Pack in as much as you can while you can, because you never know what's around the corner.
We weren't really given any help with that, because in those days they didn't have things like grief counselling. I suppose your grief counsellor would have been the priest, you know, and they wouldn't have been around much longer than one day.
I had to go through trying to work out what's just happened as a teenager with my mum being left without a husband and our whole life circumstances changing. And a lot of the time it wasn't talked about. It wasn't really gone into in any detail and latterly when I stopped racing it all sort of came home to roost, and I felt I had to go and talk to someone about how I felt.
I'd bottled up quite a lot of anger and grief, I think, because grief sort of turns to anger in a way. I also had quite high anxiety about something happening, which is a kind of legacy really.
Now we have the opportunity to talk to people; there are quite a lot of professional people out there who can help open up discussions about your feelings in private. Unfortunately a lot of people do this publicly and expose themselves to unkind people who haven't got the same qualifications or empathy to give advice – or they're being just cruel.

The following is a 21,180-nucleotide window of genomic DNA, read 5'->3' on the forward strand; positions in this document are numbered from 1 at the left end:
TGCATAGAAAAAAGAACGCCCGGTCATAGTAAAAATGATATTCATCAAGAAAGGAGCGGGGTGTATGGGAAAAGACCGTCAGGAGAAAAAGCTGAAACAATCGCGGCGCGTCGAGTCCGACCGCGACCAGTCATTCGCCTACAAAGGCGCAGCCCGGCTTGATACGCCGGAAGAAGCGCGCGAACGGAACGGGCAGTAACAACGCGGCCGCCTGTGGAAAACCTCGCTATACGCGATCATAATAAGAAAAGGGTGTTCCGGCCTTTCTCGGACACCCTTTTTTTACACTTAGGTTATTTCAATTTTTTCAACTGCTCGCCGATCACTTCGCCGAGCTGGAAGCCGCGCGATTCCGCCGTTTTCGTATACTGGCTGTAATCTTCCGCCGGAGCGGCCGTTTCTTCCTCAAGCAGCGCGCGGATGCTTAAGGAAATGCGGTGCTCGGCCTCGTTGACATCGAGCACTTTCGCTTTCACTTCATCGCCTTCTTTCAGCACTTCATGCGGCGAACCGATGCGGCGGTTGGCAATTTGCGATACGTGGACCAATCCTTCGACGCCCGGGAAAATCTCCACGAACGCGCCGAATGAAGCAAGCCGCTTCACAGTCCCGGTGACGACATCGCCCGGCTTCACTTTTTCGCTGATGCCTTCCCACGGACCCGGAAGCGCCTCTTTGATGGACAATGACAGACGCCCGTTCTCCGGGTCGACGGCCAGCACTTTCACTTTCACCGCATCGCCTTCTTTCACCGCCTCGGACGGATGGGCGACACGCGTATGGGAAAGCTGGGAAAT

So my advice is not to open up to just anybody. You have to go to a professional person, or someone you feel comfortable with. Nowadays, we have a better understanding of what we are as human beings. We are a bag of emotions. We're a bag of memories. We're a bag of experiences that have been unresolved, unexplained, and we need explanations.
And when we get an explanation, it's incredible how much it relieves that energy, releases that feeling that you’re locked in or tied to something, and you can kind of let it go.
I have great affection for my dad. He seems to come across in everything I see, as everything I remember him being, so I think his legacy is in keeping with his personality.
I think he was authentic, and I think he was an inspiration for a lot of people – his attitude to life and the way he conducted himself and his bravery as a racing driver. He lost a lot of friends, just like Jackie Stewart did. It was a brutal time to go racing.
To get yourself in a racing car in those days and keep a smile on your face was quite something.